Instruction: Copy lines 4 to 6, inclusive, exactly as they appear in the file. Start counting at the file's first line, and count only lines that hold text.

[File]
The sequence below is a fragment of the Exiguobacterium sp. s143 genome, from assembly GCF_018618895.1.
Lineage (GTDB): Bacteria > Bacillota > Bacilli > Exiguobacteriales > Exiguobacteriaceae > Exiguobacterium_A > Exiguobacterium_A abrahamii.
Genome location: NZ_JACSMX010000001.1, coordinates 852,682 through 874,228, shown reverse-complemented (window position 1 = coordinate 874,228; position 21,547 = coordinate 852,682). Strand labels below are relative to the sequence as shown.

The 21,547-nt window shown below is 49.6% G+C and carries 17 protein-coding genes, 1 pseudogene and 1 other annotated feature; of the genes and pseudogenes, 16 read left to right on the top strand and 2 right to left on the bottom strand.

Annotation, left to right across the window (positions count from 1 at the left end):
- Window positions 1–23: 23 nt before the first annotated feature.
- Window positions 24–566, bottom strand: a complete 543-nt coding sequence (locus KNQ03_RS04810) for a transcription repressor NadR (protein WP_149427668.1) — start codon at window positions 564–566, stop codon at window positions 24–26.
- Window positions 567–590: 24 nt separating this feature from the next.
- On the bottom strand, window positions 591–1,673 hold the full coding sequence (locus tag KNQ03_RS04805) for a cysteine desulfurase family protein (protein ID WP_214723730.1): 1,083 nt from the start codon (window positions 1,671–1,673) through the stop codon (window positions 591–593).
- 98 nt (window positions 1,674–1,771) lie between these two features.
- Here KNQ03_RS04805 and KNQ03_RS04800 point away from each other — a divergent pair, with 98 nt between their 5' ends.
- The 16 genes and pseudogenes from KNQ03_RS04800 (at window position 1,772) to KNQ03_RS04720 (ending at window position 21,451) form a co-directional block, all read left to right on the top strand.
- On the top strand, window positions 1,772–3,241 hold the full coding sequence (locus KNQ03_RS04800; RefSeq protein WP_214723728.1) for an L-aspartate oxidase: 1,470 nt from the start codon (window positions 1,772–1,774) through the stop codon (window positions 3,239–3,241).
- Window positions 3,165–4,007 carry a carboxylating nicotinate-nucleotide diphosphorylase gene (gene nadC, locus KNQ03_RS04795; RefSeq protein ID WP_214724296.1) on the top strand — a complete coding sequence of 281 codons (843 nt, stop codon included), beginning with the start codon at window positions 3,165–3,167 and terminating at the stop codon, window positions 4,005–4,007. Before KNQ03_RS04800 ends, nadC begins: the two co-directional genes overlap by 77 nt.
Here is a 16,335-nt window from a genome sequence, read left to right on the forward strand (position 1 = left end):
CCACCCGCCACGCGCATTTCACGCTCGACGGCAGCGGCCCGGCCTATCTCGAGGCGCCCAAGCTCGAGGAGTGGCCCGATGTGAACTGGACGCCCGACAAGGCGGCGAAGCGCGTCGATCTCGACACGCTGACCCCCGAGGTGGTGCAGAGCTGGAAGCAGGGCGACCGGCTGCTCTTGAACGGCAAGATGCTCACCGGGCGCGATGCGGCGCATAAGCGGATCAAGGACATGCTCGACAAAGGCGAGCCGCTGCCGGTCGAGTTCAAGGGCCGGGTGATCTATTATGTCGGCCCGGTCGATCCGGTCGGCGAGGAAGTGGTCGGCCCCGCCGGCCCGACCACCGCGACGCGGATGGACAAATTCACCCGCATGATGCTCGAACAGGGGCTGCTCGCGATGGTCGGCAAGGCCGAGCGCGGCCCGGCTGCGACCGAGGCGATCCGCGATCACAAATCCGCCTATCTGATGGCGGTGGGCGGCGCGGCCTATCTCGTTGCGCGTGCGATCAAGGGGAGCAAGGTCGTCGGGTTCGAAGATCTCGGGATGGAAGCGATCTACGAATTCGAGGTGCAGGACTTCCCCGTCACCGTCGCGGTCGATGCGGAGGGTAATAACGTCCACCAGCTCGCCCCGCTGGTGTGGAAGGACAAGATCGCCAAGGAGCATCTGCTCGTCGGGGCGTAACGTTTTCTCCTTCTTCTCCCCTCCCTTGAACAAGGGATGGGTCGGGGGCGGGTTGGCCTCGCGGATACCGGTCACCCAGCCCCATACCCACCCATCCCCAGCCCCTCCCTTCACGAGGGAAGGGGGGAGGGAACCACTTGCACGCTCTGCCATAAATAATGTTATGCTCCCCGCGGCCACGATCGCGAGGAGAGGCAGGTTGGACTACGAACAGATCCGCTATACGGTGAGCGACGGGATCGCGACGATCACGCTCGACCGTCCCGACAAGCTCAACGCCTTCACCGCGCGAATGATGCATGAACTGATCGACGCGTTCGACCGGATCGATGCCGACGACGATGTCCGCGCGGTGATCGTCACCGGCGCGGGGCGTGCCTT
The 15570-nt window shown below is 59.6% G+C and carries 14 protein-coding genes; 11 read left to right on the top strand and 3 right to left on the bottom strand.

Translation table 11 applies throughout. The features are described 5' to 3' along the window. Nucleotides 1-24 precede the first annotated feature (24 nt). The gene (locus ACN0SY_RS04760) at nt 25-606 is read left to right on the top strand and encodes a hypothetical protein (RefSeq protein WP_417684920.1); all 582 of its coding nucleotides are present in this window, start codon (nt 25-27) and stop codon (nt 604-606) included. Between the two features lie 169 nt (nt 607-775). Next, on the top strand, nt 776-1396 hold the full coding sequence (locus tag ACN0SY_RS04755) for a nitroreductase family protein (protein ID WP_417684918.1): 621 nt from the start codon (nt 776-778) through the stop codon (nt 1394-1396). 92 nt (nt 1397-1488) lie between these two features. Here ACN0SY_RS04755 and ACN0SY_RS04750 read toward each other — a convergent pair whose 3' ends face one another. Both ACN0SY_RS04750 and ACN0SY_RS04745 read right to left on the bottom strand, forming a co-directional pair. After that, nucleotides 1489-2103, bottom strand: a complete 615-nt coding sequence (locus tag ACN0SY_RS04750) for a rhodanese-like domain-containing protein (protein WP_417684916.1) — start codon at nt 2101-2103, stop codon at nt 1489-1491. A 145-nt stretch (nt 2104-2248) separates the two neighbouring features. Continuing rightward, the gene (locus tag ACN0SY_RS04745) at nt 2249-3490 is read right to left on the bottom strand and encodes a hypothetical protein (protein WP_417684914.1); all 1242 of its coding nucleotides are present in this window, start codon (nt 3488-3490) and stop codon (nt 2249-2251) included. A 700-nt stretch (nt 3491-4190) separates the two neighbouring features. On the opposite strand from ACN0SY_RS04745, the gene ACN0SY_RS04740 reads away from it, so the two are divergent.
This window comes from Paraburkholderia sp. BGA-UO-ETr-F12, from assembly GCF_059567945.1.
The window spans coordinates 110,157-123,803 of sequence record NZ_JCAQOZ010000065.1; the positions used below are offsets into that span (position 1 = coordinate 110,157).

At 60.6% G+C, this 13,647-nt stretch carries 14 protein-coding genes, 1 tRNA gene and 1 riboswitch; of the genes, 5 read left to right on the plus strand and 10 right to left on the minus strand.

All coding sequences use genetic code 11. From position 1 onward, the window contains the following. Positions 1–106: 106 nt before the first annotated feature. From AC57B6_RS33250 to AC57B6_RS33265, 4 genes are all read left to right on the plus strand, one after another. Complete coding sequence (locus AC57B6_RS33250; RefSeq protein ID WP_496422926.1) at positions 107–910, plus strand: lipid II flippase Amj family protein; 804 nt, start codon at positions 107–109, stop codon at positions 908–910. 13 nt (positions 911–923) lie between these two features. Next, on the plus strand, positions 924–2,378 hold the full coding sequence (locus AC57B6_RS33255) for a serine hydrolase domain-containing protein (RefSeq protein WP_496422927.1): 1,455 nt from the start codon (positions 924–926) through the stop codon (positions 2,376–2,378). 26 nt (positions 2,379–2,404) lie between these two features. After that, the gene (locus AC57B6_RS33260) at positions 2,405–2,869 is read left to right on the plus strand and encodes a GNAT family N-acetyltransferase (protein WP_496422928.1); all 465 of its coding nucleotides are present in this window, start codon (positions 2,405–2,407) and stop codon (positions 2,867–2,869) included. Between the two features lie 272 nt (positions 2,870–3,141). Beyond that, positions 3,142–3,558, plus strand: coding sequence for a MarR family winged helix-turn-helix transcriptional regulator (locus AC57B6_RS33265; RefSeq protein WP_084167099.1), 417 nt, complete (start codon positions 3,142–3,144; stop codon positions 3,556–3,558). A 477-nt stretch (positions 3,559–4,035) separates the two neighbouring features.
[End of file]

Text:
The 21,547-nt window shown below is 49.6% G+C and carries 17 protein-coding genes, 1 pseudogene and 1 other annotated feature; of the genes and pseudogenes, 16 read left to right on the top strand and 2 right to left on the bottom strand.

Annotation, left to right across the window (positions count from 1 at the left end):
- Window positions 1–23: 23 nt before the first annotated feature.